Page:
Acquiring publicly held companies in Colombia
July 2016 | EXPERT BRIEFING | MERGERS & ACQUISITIONS
After considerable legal and political turmoil, in January 2016 the Colombian Ministry of Finance and Public Credit successfully sold to a subsidiary of the Canadian investment fund Brookfield Asset Management Inc its majority stake in local energy company Isagen S.A. E.S.P. This landmark case, which constitutes the largest privatisation operation ever made in Colombia, raised numerous issues regarding the legal framework applicable to this type of operation. Furthermore, the Isagen case revealed the vulnerability of the system to judicial and political attacks by detractors, and how these attacks can seriously delay the bidding process and jeopardise the overall possibility of closing a transaction.
Moreover, the issues raised by the Isagen case acquire deeper relevance in light of recent announcements made by government-controlled oil company Ecopetrol S.A., the largest company in Colombia, and Empresa de Energía de Bogotá S.A. E.S.P. (EEB), a major energy company owned by the district of Bogotá, to sell their participations in companies considered non-strategic to the companies’ core businesses. The Council of Bogotá has also approved the sale of the District’s majority stake in telecommunications company Empresa de Telecomunicaciones de Bogotá S.A. E.S.P. (ETB). Both Ecopetrol and EEB have a wide portfolio of investments, and as both companies are controlled by a public body, the sale of their participations has to abide by the rules set forth in Law 226 of 1995 (Law 226), which regulates privatisation processes in Colombia.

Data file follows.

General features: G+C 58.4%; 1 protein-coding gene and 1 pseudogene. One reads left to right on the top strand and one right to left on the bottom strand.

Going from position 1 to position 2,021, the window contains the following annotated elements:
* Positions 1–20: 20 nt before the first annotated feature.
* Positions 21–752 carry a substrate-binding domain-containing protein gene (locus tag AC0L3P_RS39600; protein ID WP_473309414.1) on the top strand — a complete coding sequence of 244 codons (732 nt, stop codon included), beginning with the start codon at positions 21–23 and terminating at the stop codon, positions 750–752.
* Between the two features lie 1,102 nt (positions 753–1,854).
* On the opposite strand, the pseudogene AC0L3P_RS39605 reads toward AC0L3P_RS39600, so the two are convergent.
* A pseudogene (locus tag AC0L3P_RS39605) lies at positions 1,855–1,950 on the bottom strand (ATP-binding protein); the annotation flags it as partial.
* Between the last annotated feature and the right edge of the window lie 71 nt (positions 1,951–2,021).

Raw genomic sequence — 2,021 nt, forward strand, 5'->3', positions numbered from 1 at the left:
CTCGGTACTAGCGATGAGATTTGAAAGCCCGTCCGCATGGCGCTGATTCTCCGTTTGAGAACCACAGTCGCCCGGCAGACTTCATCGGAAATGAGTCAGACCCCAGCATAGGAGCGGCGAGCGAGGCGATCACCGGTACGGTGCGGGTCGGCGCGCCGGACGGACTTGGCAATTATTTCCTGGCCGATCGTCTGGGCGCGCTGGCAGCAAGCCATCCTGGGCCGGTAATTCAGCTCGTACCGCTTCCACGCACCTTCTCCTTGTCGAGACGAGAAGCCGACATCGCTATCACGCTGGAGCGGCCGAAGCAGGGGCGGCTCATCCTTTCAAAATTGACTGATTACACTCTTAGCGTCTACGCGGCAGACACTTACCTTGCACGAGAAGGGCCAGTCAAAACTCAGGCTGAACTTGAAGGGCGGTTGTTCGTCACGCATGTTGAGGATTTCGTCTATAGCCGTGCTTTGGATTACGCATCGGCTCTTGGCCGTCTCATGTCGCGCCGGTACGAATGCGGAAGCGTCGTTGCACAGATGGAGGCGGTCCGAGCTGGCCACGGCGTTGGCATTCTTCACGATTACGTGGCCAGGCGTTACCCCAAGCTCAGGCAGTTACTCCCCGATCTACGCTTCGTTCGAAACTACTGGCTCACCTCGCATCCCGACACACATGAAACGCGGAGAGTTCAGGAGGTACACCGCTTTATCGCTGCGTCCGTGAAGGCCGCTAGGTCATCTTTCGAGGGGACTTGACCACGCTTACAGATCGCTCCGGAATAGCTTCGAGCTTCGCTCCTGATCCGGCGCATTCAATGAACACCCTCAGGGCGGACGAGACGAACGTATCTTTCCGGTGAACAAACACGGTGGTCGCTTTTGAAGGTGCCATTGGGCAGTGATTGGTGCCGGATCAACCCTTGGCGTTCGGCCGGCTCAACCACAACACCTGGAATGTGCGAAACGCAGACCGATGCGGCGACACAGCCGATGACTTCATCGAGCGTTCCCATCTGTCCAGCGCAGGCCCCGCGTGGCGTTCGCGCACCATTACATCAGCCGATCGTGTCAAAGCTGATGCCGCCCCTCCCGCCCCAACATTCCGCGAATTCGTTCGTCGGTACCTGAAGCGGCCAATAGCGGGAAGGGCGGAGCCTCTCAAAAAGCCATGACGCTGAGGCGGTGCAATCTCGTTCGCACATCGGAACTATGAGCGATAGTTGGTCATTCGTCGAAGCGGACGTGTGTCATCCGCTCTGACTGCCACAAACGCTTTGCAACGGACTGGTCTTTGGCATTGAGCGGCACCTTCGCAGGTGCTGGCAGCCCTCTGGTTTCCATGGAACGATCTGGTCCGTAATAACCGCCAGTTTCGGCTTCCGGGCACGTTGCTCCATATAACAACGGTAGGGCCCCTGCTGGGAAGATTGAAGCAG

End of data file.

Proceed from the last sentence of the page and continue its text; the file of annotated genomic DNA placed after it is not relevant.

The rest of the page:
Basic aspects of Law 226
Two specific rules regulate privatisations in Colombia. First, article 60 of the Colombian constitution, which grants a right of first offer to the workers, retirees and the employee union of the company being privatised (among other entities, altogether referred to as sector solidario). This preferential right must be cleared by the seller before offering the shares to the general public. Second, Law 226, which further develops article 60 of the constitution and sets forth additional rules for privatisation processes.